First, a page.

One of the advantages of buying into an already established franchise is the fact that methods of supply, procurement, production as well as sales and customer service have already been established by the franchiser. As such, entrepreneurs won’t have to worry about having to establish such systems themselves which can take considerable time and effort. Another factor to take into consideration is the fact that established businesses already have a well-known reputation within a local community and, as such, results in constant customer patronage by long time customers of the franchise.
It is usually the case that new businesses have to work hard to ingrain themselves into the awareness of members of the local community through various marketing campaigns which can cost considerable sums with the possibility of such activities having little impact on consumer brand awareness. This is why various franchises take pride in stating that their years of experience within a particular state have made them so well known that most people within various local communities are well acquainted with the brand. However, as franchises continue to expand into new states, a problem emerges when it comes to brand quality management.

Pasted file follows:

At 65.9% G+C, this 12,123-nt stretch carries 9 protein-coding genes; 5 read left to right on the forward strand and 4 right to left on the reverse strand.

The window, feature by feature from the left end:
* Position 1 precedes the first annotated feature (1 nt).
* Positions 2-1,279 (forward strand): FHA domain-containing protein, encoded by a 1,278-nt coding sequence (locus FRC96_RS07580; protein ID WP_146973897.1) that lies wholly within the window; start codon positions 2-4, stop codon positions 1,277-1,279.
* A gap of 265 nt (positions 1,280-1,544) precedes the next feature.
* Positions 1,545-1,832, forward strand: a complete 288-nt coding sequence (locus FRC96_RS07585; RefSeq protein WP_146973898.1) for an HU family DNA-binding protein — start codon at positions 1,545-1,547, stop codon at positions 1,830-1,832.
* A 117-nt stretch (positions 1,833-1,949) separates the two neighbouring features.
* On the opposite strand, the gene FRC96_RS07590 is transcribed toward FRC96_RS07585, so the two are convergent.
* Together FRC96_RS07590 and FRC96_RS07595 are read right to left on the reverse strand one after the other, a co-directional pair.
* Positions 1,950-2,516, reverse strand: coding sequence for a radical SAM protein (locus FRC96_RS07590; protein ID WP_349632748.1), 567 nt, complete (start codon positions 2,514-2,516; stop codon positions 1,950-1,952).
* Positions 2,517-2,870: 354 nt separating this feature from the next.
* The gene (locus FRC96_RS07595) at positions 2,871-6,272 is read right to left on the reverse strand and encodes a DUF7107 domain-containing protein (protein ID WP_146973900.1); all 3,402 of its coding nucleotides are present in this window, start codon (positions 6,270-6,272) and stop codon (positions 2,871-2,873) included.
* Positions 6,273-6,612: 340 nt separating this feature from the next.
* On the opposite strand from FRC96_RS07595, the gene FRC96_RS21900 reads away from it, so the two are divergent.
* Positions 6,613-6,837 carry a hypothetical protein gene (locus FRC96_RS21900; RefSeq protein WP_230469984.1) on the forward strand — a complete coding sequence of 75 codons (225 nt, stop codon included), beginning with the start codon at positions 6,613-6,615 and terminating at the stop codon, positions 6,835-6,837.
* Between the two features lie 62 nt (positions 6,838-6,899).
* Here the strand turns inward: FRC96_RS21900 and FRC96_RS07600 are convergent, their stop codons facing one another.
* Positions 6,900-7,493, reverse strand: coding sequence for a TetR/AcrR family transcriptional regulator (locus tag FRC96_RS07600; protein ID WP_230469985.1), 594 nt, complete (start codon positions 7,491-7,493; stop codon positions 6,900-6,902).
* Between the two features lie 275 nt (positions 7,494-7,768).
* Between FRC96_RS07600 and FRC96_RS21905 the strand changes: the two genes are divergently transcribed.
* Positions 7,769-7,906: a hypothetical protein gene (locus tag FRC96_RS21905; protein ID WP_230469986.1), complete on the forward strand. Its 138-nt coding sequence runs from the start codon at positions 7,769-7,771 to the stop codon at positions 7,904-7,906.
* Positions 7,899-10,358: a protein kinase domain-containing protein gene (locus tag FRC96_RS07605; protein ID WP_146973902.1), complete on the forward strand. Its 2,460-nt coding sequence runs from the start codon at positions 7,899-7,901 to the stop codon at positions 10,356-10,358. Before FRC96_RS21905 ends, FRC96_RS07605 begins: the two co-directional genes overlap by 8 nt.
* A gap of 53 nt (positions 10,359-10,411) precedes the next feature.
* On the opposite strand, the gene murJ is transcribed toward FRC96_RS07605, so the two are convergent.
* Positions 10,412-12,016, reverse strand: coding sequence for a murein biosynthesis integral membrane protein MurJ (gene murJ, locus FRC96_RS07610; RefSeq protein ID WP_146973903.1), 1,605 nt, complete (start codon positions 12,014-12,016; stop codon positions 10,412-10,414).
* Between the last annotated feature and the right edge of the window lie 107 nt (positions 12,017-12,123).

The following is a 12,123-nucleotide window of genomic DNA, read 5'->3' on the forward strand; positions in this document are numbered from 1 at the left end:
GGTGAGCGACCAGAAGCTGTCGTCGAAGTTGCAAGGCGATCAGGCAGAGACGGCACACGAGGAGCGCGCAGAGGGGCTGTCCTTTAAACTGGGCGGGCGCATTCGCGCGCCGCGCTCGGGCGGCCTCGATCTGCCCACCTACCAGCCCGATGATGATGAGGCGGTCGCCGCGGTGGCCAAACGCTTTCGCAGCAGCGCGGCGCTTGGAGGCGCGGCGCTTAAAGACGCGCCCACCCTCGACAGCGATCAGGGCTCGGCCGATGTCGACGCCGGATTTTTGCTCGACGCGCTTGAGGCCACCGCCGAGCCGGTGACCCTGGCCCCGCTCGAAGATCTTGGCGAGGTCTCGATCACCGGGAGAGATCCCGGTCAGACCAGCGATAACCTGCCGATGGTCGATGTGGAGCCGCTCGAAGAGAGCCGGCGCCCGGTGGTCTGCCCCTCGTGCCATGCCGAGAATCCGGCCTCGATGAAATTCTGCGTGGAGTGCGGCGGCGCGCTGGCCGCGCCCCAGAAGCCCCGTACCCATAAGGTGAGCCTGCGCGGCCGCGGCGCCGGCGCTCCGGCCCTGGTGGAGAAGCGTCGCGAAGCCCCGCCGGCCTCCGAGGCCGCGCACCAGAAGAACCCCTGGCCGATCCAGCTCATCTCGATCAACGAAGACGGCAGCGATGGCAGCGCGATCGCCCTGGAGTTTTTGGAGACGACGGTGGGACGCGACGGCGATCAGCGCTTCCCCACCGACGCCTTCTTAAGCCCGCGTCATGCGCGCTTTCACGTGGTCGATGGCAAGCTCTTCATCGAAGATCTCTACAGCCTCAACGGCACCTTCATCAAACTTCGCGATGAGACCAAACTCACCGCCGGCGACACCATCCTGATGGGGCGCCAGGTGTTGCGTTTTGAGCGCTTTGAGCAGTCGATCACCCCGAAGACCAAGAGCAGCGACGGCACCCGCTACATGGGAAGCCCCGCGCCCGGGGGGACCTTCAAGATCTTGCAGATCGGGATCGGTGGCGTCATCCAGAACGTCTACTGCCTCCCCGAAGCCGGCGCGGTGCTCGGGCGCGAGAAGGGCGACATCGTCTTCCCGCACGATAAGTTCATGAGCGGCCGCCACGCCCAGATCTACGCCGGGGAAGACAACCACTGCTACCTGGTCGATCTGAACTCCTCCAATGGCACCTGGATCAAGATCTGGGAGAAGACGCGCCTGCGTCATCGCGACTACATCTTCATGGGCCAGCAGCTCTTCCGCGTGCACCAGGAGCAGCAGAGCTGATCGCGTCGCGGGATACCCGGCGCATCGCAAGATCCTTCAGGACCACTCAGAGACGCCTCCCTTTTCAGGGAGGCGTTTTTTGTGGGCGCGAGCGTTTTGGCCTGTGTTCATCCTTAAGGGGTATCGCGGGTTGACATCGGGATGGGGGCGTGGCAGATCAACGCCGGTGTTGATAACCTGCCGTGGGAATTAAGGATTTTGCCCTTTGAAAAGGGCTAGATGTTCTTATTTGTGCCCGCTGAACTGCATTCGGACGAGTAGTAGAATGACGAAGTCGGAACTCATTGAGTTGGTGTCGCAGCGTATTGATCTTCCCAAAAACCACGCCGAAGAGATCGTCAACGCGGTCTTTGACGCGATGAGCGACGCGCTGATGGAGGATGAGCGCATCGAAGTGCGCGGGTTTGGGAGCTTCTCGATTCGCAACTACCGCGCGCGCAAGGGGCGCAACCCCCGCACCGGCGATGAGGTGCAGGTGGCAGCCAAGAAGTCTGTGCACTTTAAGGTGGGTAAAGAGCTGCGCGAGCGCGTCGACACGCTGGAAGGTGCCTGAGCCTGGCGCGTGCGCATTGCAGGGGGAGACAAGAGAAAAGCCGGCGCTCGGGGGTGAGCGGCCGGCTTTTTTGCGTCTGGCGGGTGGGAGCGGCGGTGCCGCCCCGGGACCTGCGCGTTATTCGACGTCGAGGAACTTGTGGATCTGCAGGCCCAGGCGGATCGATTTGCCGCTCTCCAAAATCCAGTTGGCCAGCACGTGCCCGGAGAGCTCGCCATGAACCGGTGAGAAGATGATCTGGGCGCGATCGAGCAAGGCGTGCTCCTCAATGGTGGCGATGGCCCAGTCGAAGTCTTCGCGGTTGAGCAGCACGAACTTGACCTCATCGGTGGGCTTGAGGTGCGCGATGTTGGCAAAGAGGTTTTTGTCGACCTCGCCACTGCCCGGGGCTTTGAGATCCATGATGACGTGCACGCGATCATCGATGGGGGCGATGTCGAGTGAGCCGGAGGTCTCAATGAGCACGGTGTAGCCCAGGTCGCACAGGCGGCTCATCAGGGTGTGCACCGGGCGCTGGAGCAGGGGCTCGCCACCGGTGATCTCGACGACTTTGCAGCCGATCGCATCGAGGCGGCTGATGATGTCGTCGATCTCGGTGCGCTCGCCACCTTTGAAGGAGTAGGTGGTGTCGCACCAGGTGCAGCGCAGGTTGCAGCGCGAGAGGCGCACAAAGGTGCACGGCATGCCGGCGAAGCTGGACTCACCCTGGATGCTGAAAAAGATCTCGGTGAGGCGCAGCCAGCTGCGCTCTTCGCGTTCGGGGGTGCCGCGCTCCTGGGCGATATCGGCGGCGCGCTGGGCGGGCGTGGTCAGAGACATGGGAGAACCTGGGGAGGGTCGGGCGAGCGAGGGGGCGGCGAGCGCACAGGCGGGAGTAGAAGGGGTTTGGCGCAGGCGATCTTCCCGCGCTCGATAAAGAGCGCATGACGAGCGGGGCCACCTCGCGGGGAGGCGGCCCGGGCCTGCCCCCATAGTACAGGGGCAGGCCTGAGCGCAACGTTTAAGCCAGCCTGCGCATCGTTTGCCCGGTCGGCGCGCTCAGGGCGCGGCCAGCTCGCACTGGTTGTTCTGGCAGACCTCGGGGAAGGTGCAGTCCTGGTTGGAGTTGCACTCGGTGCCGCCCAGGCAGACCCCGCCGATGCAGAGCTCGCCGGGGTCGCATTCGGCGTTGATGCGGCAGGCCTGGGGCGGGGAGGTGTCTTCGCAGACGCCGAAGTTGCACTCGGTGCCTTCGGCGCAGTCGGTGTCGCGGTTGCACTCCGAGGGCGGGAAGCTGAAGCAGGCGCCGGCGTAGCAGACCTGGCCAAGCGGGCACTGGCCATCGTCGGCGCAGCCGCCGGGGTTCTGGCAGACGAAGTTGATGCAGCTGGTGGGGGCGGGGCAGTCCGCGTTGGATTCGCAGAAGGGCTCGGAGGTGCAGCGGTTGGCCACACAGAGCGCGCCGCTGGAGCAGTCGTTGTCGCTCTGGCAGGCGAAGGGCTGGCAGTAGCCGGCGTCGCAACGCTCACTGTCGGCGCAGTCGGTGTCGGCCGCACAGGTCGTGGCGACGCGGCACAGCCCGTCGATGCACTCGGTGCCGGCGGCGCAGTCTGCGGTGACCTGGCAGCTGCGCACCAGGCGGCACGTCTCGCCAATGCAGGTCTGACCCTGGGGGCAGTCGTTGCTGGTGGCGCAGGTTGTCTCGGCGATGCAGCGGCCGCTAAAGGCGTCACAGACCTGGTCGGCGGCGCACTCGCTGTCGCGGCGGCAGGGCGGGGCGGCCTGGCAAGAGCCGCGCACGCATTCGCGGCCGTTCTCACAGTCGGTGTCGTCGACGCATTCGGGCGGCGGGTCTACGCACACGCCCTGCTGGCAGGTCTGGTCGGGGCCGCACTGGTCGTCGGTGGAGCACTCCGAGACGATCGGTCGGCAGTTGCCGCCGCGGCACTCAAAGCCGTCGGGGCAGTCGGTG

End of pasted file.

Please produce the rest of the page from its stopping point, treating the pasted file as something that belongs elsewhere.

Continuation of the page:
When a franchise expands into a new location, it often enlists the help of vendors (i.e. entrepreneurs) in order to share in the cost of expansion. The problem though is that some entrepreneurs buy into an established franchise and then subsequently change various aspects related to operations, marketing and production in order to better suit their needs. While they may mean well, this creates a considerable level of vendor risk since they are changing a well established formula for operations and product creation in favor of a method that may benefit them more. While it is understandable, the fact remains that changes to standard operating procedures can have a detrimental impact on the brand of the franchise as a whole, especially in locations that they have only recently expanded into.
Negative Effects of Improper Vendor Risk Management
In the case of franchises expanding into new locations, instances of tarnished reputations or negative consumer feedback regarding products or services associated with the brand image of that particular company often continue to “haunt” the new franchise so to speak despite saying that the experience of the customers is not indicative of the brand as a whole.
This shows why franchises need to keep a better eye on their franchisees when they expand since negative perceptions without sufficient established brand reputation would put all effort into expanding into the new market in vain. For more information visit Compliance Education Institute.